Thanathorn Juangroongruangkit, leader of Thailand’s Future Forward Party (FFP), was ordered out of office just minutes after being sworn in on Saturday. Thailand’s Election Commission has accused Juangroongruangkit of violating electoral law by holding shares in a media company. His parliamentary duties are currently suspended as the Constitution Court investigates allegations further. This is not the leader’s only investigation, as Juangroongruangkit is waiting for a decision expected on June 28 on his potential indictment for computer crimes after the release of a Facebook post in which he criticized the ruling military government during a speech.
This week, the Human Rights Watch has called on Thailand to investigate the increased number of attacks of pro-democracy activists. Brad Adams, HRW’s Asia Director, stated his concern that the junta is involved in the violence due to their failure to arrest attackers. Anurak Jeantawanich, a prominent critic of the Thai military government, has been attacked on several occasions, most recently on May 25 as six unidentified men attacked Jeantawanich near his home.
A Vietnamese law that came into effect this January is revealing its political consequences for local dissidents. The new law requires online data companies to set up local offices and store data in the country. Data analysts worry that the law enables for the Vietnamese government to have greater oversight on online political discourse . A Facebook report released last Friday, the tech giant said they increased online content restriction by 500% in 2018 as Vietnam seeks to crack down on online dissent. Another report from Amnesty International finds that nearly 10% of Vietnamese political prisoners were jailed for posting anti-state comments on social media platforms like Facebook.
An outbreak of African swine fever culled a further 500,000 pigs over the past two weeks to tackle an outbreak of African swine fever taking the total to 1.7 million pigs.
This week, the United States stated that they have evidence linking Iran to attacks that took place earlier this month on oil tankers off the coast of the United Arab Emirates. US Security Adviser John Bolton has stated their desire to present evidence to the United Nations Security Council as early as next week.
An emergency Arab summit was held on Thursday of this week, where Saudi Arabai’s king stated that decisive action was necessary to effectively end Iranian “escalations” in the region, following attacks on oil assets in the Gulf. At this Arab Summit, Saudi Arabia stated that they were joining the United States and Israel to mobilize regional opinion against Tehran, a statement that Iran calls “baseless”.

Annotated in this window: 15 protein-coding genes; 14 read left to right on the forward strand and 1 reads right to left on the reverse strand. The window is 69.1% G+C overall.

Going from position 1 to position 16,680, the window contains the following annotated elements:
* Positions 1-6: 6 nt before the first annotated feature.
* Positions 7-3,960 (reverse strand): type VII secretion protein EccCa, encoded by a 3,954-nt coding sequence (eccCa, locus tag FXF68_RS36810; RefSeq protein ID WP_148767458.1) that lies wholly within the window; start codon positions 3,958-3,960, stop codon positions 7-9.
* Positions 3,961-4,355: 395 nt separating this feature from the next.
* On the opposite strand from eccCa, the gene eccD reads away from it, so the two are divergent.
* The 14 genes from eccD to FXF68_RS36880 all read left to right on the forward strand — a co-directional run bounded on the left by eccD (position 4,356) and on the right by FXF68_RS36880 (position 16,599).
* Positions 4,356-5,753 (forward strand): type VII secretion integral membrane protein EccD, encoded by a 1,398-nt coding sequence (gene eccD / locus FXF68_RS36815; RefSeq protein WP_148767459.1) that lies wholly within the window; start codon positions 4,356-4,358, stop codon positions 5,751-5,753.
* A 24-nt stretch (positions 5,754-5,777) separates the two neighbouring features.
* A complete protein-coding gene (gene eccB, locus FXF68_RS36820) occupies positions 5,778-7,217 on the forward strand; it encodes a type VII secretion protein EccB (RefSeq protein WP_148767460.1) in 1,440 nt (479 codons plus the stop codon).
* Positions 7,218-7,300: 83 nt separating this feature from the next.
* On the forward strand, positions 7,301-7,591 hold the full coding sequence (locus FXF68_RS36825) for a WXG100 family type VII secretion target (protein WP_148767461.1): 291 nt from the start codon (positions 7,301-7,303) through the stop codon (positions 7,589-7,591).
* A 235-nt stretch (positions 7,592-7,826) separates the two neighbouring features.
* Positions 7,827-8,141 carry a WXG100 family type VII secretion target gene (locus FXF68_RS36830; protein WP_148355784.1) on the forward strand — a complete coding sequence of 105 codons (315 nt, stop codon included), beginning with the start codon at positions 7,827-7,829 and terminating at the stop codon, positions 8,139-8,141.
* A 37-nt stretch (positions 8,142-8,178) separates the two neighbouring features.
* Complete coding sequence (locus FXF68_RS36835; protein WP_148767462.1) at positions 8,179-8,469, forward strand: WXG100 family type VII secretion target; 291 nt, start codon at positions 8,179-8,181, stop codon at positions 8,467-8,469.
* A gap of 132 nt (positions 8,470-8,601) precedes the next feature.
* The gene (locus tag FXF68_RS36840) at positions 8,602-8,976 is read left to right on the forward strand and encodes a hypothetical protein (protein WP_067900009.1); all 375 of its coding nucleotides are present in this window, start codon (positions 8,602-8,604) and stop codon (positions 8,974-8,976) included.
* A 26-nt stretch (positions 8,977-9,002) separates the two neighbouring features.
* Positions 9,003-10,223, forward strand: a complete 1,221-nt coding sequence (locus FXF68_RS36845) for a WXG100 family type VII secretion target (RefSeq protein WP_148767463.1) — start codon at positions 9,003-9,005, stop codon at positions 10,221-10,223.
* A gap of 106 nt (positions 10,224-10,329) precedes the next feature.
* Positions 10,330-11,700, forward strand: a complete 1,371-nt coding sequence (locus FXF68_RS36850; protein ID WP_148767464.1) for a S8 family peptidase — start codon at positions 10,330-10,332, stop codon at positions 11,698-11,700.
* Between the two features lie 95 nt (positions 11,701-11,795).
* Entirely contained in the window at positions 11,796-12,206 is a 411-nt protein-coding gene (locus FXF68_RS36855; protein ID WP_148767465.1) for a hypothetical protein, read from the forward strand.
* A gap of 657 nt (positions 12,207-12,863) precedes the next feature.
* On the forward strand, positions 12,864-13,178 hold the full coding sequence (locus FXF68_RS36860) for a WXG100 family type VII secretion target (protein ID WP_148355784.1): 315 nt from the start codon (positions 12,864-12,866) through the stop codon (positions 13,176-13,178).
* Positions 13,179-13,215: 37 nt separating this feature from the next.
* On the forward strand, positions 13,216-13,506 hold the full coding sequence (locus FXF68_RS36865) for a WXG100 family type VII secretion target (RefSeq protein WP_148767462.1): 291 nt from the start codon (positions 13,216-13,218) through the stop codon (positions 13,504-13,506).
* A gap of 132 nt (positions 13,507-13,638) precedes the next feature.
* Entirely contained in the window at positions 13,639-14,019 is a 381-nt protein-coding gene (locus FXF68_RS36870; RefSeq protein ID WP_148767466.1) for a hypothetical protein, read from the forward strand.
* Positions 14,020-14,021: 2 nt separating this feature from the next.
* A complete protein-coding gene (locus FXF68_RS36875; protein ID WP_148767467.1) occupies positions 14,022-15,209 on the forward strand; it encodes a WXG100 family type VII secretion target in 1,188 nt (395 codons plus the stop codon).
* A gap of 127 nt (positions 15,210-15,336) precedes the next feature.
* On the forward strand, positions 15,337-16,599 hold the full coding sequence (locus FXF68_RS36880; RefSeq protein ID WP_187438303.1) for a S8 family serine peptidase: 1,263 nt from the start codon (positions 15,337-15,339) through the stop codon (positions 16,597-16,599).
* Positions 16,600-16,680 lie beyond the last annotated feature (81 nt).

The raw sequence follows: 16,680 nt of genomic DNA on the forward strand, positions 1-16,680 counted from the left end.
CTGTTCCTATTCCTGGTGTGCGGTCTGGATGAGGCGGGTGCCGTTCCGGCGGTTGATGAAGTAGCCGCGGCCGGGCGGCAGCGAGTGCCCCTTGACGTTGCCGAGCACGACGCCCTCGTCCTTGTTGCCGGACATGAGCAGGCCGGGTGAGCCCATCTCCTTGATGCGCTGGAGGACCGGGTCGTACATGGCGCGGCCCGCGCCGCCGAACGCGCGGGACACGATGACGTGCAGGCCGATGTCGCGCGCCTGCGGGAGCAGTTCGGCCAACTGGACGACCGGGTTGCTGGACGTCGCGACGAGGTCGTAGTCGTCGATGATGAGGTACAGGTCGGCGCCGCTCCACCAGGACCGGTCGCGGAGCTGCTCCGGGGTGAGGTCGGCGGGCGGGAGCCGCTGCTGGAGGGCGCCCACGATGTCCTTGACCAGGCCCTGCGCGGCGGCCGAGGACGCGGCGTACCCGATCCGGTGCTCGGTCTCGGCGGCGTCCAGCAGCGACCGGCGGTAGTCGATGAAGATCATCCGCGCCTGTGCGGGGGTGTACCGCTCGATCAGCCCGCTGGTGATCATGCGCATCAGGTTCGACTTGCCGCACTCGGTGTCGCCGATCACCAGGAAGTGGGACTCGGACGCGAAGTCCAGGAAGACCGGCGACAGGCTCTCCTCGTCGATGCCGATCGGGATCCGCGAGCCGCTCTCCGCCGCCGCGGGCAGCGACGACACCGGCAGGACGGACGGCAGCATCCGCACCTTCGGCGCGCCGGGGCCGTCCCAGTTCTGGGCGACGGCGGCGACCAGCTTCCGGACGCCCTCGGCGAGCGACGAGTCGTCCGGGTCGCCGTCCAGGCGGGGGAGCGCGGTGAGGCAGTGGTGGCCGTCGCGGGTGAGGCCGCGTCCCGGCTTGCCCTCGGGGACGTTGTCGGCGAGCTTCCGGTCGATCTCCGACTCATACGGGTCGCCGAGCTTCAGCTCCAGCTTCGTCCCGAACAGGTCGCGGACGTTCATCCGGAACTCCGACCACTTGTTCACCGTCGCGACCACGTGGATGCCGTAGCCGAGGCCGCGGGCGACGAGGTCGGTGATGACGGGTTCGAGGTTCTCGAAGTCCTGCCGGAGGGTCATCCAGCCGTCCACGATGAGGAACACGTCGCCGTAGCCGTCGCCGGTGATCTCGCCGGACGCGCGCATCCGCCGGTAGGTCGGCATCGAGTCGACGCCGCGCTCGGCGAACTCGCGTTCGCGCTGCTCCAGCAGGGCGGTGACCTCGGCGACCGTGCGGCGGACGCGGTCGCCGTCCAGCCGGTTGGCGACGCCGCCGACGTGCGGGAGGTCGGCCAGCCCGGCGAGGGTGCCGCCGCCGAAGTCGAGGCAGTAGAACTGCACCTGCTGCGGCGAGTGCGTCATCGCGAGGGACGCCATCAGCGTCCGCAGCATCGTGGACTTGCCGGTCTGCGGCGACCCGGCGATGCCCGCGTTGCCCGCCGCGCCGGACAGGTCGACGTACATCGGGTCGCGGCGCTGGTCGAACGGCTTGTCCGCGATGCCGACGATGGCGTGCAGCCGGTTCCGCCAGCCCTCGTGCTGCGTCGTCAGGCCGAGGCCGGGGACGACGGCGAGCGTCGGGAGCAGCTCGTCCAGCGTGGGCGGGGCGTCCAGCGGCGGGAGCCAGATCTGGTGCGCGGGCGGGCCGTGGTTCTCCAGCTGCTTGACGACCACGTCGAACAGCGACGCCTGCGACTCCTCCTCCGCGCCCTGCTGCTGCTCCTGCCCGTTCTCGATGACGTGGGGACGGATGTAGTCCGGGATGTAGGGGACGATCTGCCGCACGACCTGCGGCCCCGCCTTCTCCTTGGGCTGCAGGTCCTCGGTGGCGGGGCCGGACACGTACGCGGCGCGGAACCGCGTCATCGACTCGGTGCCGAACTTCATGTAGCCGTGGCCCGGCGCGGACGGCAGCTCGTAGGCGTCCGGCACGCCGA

Earlier this week, Donald Trump stated that he will support Japanese Prime Minister, Shinzo Abe’s efforts to act as a mediator between the United States and Iran. Reports suggest that the Japanese Prime Minister will be traveling to Tehran next month to meet with Iranian President Hassan Rouhani.
EU: Last week, voters in 28 European countries went to the polls to elect their European Parliament representatives in the world’s largest multi-country vote. The results yield mixed results for the future state of the EU as parties on the Left and Right saw wins and losses across the board. (Politico)
Brazil: In over 350 cities across Brazil, thousands took to the street to support President Bolsonaro and to further push for his reform agenda. These pro-Bolsonaro movements hope to act as a catalyst of support as in recent weeks, Bolsonaro has faced massive street protests against his education budgets freezes and cuts, a sharp decline in approval ratings, and rising opposition in Congress.
South Africa: South African President Cyril Ramaphosa has announced a new cabinet this week, in which 50 percent of all ministers are women. This is the first gender-balanced cabinet in the country’s history, and many journalists have admitted their surprise at the announcement. Ramaphosa also included a significant number of young people as well as an opposition party leader. Ministers will be sworn into office later this week. (BBC)
Israel: Although Prime Minister Benjamin Netanyahu won another term, after what seemed like a clear victory for in the April 9th elections, the long-time Israeli leader, failed to bring together a coalition government from the parties elected to parliament on April 9th for the first time in Israel’s history. Israel will hold a snap election in the late summer to elect leaders, Netanyahu is confident his Lukid party will maintain power and will be able to form a new government. .